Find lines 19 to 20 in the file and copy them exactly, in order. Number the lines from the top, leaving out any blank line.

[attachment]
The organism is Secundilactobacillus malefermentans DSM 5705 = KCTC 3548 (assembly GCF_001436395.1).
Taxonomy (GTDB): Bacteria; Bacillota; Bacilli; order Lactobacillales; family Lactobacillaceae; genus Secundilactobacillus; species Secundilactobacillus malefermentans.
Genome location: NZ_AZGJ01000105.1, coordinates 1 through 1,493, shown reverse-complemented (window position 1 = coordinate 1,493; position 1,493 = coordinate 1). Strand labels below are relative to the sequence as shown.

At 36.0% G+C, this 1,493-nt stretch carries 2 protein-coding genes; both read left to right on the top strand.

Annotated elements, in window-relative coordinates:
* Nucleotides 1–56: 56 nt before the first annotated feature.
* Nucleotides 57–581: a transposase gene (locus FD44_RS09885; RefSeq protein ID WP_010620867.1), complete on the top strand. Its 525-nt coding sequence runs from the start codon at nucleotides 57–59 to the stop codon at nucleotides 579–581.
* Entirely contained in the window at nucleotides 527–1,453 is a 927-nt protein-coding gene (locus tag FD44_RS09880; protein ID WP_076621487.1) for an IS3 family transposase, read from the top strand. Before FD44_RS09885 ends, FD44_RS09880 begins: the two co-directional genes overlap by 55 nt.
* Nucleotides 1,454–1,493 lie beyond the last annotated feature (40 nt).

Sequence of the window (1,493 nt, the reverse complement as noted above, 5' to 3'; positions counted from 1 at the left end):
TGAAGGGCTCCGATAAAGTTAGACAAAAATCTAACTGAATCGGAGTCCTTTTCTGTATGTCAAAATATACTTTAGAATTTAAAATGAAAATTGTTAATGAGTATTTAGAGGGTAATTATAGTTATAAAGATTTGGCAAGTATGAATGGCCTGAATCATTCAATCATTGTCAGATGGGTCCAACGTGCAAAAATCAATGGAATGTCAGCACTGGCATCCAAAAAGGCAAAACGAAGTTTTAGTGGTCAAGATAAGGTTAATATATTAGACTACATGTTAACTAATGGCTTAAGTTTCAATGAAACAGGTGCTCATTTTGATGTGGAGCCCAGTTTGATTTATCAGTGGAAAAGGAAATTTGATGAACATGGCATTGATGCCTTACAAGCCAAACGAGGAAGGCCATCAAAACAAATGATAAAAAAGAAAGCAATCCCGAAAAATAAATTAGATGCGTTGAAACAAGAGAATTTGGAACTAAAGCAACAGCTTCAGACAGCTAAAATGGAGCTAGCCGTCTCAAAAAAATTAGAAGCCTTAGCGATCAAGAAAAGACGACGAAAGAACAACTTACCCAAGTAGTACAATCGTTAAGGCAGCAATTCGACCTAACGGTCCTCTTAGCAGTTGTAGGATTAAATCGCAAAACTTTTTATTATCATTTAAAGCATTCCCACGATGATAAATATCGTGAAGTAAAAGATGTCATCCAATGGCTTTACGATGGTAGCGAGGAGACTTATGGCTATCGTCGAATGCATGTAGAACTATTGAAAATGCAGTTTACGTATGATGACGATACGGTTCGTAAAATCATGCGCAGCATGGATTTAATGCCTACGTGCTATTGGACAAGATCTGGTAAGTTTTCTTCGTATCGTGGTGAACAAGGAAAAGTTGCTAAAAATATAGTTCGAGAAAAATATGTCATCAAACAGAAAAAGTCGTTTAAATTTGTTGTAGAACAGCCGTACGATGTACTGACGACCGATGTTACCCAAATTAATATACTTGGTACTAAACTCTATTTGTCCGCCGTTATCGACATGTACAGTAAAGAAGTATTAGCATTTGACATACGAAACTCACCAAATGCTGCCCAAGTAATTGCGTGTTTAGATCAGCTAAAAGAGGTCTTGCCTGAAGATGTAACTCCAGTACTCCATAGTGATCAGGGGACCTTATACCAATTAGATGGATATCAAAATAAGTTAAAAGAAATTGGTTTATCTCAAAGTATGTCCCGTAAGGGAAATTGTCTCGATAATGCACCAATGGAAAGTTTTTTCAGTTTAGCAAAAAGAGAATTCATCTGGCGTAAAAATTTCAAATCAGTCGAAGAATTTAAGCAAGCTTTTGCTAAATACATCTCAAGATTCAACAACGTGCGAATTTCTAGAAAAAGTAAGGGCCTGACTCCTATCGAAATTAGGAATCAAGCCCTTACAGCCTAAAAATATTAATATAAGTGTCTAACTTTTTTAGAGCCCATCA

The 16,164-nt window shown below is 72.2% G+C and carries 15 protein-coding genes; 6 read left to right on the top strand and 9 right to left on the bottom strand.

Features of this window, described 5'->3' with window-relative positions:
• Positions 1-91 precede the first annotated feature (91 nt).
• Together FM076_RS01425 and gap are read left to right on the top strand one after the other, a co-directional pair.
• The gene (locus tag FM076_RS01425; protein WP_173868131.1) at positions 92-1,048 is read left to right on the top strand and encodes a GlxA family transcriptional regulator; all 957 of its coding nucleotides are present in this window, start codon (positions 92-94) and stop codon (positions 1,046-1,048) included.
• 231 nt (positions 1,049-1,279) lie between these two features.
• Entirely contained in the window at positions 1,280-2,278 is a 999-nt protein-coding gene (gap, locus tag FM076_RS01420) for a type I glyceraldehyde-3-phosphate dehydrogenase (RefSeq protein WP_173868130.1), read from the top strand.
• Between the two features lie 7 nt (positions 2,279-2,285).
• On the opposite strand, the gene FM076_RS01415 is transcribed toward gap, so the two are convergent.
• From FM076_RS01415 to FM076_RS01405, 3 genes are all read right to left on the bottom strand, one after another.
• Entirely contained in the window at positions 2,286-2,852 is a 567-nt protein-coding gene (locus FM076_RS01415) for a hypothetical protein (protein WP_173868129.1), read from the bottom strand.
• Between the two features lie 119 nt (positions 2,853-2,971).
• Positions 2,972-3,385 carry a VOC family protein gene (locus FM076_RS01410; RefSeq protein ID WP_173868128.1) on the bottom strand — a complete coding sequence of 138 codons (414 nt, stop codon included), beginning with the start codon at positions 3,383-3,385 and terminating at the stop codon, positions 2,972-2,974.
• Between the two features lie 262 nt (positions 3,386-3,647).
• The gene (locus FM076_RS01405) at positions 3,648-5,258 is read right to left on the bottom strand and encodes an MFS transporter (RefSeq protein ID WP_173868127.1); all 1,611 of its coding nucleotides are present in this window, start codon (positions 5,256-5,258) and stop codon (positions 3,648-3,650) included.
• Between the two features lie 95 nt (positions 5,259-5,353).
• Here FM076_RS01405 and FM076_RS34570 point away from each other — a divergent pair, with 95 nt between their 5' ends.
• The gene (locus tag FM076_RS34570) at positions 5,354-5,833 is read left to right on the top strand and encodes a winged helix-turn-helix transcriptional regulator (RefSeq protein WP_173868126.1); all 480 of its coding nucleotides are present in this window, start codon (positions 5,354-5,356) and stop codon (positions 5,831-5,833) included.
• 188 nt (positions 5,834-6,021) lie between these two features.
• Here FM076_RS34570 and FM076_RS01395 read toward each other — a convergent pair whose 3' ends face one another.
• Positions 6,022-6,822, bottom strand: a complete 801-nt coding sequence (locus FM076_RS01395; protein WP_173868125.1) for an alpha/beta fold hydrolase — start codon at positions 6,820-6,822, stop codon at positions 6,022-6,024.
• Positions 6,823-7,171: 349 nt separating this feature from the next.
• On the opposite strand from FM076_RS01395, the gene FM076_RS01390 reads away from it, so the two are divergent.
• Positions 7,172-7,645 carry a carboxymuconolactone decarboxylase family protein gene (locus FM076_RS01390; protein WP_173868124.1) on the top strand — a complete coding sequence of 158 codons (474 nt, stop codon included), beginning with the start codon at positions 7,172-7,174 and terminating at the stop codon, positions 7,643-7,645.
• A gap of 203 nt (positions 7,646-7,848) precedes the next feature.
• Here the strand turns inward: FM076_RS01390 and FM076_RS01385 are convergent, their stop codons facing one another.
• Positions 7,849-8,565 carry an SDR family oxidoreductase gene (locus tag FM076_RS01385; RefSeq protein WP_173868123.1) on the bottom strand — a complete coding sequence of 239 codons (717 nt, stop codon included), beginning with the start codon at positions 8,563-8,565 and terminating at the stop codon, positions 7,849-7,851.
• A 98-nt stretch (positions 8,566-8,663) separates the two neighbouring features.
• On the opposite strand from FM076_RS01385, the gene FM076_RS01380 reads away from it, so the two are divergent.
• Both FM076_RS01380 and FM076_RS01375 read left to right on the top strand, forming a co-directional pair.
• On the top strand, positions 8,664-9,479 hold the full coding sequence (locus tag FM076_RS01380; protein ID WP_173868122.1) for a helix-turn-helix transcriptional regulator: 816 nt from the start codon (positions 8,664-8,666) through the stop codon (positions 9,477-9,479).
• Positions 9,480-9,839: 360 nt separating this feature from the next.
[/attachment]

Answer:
• Between the two features lie 7 nt (positions 2,279-2,285).
• On the opposite strand, the gene FM076_RS01415 is transcribed toward gap, so the two are convergent.